Sandra Laronde in Miigis | Image source: Red Sky Performance
Sandra Laronde, (Teme-Augama Anishinaabe – People of the Deep Water) is the dynamic creative and cultural leader behind the boundary pushing contemporary Indigenous dance company Red Sky Performance. This year Red Sky presents three compelling dance and live music productions in the backdrop of Canada’s colonial sesquicentennial celebrations and discussions. These performances also lend a powerful voice to important societal issues which include the unprecedented climate changes that are adversely affecting Mother Earth in irreversible ways. Executive and Artistic Director, Sandra Laronde spoke with MUSKRAT Magazine about these performances and how their teachings are interconnected with our world.
MM: Red Sky Performance is coming out with three productions this fall, Miigis, Adizokan and Backbone, can you tell me a bit about your creative process behind these three productions?
SL: Yes, we have three exciting new works to offer Toronto audiences. Since all three of these productions are quite distinct, they have different creative processes. I find that each project has its own way of unfolding and discovery. That being said, what is always involved in each project is research, structured improvisations, strengths-based collaboration, a search for original vocabulary, expression and innovation.
To give you a sense of scope, Miigis has 6 dancers, 6 live musicians, and 12 traditional dancers involved. Adizokan involves 75 musicians and is a mix of electro-acoustic, Indigenous and orchestral music. Backbone has 8 dancers and 1 live musician. All productions are original, new, and I believe quite exciting.
MM: Miigis is inspired by the Seven Fires Prophecies and the migration route of the Anishinaabeg. Why is this story so important to tell now?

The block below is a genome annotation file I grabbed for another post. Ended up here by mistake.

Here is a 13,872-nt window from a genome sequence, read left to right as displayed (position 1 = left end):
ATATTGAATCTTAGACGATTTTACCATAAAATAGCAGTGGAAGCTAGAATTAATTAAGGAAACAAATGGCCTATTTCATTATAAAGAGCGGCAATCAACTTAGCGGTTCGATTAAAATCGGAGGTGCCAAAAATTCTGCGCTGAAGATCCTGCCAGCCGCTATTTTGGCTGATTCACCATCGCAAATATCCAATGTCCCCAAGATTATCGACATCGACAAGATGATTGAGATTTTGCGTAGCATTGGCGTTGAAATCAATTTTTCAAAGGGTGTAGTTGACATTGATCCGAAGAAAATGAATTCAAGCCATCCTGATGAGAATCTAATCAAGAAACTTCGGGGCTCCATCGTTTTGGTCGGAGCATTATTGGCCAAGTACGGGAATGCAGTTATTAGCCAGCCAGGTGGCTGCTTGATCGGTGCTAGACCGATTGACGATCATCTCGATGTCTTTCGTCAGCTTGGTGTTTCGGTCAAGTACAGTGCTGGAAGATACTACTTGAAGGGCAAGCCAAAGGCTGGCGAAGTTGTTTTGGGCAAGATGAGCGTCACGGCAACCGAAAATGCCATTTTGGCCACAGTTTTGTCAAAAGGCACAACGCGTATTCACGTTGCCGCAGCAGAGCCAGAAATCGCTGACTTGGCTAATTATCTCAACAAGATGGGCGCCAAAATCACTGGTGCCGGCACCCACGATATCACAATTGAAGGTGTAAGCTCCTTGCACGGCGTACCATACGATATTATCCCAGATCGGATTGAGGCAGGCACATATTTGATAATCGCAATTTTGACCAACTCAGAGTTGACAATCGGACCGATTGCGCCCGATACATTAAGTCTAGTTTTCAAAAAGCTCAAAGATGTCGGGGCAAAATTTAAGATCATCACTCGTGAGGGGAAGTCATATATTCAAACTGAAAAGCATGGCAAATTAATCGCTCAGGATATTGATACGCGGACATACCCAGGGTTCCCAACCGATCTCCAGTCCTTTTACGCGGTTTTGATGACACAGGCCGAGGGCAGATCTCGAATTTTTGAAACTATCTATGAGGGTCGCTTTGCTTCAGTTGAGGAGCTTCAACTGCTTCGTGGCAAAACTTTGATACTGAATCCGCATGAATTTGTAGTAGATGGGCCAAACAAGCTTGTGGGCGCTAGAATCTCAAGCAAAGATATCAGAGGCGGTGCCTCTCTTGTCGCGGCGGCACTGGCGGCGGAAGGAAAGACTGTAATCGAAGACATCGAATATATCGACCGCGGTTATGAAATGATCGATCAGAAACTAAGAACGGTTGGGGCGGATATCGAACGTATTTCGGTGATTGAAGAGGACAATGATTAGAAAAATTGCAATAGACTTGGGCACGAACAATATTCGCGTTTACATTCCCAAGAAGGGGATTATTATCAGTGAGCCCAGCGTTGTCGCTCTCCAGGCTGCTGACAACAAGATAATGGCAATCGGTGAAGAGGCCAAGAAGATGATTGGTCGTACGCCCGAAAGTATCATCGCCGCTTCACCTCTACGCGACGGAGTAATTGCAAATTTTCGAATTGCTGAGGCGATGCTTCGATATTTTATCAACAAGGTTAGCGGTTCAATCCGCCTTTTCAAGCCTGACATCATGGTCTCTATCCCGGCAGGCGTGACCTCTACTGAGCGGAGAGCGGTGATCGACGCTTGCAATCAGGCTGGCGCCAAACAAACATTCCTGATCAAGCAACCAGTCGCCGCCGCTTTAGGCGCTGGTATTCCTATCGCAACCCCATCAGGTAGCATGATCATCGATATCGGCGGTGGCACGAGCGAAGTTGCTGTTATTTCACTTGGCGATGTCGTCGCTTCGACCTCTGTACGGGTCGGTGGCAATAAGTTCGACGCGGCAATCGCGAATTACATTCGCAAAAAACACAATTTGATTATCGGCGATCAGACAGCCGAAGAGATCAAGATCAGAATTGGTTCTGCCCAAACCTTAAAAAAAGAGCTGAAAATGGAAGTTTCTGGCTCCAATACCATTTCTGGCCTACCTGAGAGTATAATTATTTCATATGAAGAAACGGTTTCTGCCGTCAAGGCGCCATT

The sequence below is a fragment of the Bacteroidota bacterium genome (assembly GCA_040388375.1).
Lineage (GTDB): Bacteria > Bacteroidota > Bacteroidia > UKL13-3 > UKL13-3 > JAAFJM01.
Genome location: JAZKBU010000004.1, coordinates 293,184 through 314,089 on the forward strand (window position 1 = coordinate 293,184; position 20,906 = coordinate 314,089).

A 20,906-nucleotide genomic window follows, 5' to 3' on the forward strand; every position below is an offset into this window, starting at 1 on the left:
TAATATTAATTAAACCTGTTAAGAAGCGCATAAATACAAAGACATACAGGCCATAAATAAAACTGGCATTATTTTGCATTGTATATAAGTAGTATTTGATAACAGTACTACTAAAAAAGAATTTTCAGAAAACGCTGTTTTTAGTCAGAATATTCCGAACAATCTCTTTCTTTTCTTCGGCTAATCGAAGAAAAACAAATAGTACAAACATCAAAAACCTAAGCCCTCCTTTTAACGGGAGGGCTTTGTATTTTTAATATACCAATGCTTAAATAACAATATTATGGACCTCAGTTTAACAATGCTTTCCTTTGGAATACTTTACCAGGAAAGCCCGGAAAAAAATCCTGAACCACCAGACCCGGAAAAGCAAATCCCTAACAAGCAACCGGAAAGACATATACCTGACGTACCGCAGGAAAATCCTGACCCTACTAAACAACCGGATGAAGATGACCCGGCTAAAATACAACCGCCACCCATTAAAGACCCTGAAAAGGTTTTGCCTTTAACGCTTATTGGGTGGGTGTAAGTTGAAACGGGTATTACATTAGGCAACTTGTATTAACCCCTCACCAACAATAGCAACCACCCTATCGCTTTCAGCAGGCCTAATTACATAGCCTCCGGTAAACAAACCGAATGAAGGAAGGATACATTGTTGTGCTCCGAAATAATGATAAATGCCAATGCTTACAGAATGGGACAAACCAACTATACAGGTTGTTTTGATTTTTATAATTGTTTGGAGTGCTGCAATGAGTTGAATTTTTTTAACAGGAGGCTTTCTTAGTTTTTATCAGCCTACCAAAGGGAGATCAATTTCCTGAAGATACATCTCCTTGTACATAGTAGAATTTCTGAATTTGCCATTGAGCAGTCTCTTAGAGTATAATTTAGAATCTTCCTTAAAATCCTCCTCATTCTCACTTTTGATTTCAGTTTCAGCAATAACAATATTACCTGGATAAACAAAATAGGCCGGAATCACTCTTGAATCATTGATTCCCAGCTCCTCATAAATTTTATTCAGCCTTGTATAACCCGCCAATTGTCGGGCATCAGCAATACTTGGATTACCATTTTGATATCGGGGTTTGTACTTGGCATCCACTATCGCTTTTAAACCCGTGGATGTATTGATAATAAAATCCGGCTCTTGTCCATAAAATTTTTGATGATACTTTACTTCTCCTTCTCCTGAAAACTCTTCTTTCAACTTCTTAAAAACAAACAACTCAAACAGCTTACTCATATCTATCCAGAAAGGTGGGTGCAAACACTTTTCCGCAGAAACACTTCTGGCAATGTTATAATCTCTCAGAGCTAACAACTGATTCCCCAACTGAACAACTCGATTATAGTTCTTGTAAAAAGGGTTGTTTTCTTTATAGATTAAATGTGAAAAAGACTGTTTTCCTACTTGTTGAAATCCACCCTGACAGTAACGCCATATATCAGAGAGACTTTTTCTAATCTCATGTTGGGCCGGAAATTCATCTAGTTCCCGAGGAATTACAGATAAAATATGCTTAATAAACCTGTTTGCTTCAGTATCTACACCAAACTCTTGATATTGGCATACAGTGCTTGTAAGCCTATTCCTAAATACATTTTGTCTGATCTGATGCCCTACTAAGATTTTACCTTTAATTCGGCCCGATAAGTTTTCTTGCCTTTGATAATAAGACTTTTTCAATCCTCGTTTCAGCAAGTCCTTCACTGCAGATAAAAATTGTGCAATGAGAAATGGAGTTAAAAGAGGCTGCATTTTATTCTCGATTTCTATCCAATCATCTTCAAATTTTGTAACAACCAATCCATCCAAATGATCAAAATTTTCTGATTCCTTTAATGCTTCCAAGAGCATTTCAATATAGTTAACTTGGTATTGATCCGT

SL: Anishinaabeg travelled. As Elder Alex McKay mentioned, “Anishinaabe did not migrate; they travelled. Migration is for others.” I like that comment. He has a point.
I’m interested in the third fire prophecy given to us which was ‘to move westward until you come to a place where food grows on the water.’ I’m interested in what happened along the travel and water routes, what got exchanged, what happened. The food that ‘grows on water’ is known as manoomin or wild rice which the Anishinaabe are renowned for harvesting. It’s harvest life cycle is part of the structure of the Miigis production.
Miigis has many layers as it is an origin story, a guide on the travel route, a symbol of the perfect breath of life, and seven fires prophecies associated with miigis. It’s a little shell with a big life.
Miigis is important now because it reminds us of our seven fires prophecies. It reminds us how inextricable we are to nature. In fact, we are nature. It reminds us of original knowledge that needs to be remembered and activated, more than ever, now.
MM: The last part of the Seven Fires Prophecy includes an eighth fire, where society could choose go down either a dark path or a bright path. In your opinion, which part of the prophecy do you think we are living now?
SL: We are definitely living in the eighth fire now. All of the warnings are here – now – especially with regard to the environment, nature, and the loss of many species. The question is can we turn this around? Can the dominant culture move beyond a ‘take, take mentality’, an ‘extraction mentality’ where there is a sense of strong entitlement and ownership. This taking more than what we need is what is killing this planet.
MM: Adizokan has been commissioned for Canada 150. Can you explain the significance of the word Adizokan in Anishinaabemowin and what you hope audiences take away from the performance during such an important time?